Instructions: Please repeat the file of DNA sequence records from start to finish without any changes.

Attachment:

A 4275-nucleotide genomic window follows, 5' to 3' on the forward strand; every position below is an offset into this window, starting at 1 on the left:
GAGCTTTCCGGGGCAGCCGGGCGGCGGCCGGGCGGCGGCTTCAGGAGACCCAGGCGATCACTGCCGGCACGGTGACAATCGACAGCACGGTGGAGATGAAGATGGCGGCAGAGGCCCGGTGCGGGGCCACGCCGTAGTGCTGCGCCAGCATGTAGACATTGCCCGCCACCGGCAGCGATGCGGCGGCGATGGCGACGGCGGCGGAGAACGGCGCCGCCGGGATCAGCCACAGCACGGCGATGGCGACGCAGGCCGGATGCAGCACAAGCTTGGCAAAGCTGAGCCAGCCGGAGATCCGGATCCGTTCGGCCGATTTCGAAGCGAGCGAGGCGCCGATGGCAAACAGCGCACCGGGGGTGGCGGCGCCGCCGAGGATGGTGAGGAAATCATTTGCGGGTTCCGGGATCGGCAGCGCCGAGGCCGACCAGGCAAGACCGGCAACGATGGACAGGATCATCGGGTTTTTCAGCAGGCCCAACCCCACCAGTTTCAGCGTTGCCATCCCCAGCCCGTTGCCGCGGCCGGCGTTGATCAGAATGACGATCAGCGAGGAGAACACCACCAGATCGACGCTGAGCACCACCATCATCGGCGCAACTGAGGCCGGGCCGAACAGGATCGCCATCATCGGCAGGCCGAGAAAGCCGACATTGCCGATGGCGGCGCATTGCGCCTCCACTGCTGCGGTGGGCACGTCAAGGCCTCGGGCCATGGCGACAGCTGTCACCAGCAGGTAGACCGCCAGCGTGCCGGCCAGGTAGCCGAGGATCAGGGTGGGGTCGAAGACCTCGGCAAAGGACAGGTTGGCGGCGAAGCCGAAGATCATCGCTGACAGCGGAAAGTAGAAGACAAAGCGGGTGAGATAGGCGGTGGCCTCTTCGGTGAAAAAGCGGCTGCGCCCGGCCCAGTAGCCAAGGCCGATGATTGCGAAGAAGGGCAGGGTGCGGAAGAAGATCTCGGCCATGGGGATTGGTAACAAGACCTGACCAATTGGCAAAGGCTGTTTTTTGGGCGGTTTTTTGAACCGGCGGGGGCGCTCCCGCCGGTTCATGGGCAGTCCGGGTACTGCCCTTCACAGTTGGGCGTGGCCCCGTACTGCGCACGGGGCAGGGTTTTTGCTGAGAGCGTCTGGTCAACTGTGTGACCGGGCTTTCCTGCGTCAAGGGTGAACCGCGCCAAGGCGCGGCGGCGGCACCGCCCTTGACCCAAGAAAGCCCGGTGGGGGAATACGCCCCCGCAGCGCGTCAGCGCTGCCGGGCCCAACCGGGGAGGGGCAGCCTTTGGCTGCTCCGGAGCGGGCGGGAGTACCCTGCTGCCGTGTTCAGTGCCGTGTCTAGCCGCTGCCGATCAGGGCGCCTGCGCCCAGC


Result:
A 4275-nucleotide genomic window follows, 5' to 3' on the forward strand; every position below is an offset into this window, starting at 1 on the left:
GAGCTTTCCGGGGCAGCCGGGCGGCGGCCGGGCGGCGGCTTCAGGAGACCCAGGCGATCACTGCCGGCACGGTGACAATCGACAGCACGGTGGAGATGAAGATGGCGGCAGAGGCCCGGTGCGGGGCCACGCCGTAGTGCTGCGCCAGCATGTAGACATTGCCCGCCACCGGCAGCGATGCGGCGGCGATGGCGACGGCGGCGGAGAACGGCGCCGCCGGGATCAGCCACAGCACGGCGATGGCGACGCAGGCCGGATGCAGCACAAGCTTGGCAAAGCTGAGCCAGCCGGAGATCCGGATCCGTTCGGCCGATTTCGAAGCGAGCGAGGCGCCGATGGCAAACAGCGCACCGGGGGTGGCGGCGCCGCCGAGGATGGTGAGGAAATCATTTGCGGGTTCCGGGATCGGCAGCGCCGAGGCCGACCAGGCAAGACCGGCAACGATGGACAGGATCATCGGGTTTTTCAGCAGGCCCAACCCCACCAGTTTCAGCGTTGCCATCCCCAGCCCGTTGCCGCGGCCGGCGTTGATCAGAATGACGATCAGCGAGGAGAACACCACCAGATCGACGCTGAGCACCACCATCATCGGCGCAACTGAGGCCGGGCCGAACAGGATCGCCATCATCGGCAGGCCGAGAAAGCCGACATTGCCGATGGCGGCGCATTGCGCCTCCACTGCTGCGGTGGGCACGTCAAGGCCTCGGGCCATGGCGACAGCTGTCACCAGCAGGTAGACCGCCAGCGTGCCGGCCAGGTAGCCGAGGATCAGGGTGGGGTCGAAGACCTCGGCAAAGGACAGGTTGGCGGCGAAGCCGAAGATCATCGCTGACAGCGGAAAGTAGAAGACAAAGCGGGTGAGATAGGCGGTGGCCTCTTCGGTGAAAAAGCGGCTGCGCCCGGCCCAGTAGCCAAGGCCGATGATTGCGAAGAAGGGCAGGGTGCGGAAGAAGATCTCGGCCATGGGGATTGGTAACAAGACCTGACCAATTGGCAAAGGCTGTTTTTTGGGCGGTTTTTTGAACCGGCGGGGGCGCTCCCGCCGGTTCATGGGCAGTCCGGGTACTGCCCTTCACAGTTGGGCGTGGCCCCGTACTGCGCACGGGGCAGGGTTTTTGCTGAGAGCGTCTGGTCAACTGTGTGACCGGGCTTTCCTGCGTCAAGGGTGAACCGCGCCAAGGCGCGGCGGCGGCACCGCCCTTGACCCAAGAAAGCCCGGTGGGGGAATACGCCCCCGCAGCGCGTCAGCGCTGCCGGGCCCAACCGGGGAGGGGCAGCCTTTGGCTGCTCCGGAGCGGGCGGGAGTACCCTGCTGCCGTGTTCAGTGCCGTGTCTAGCCGCTGCCGATCAGGGCGCCTGCGCCCAGC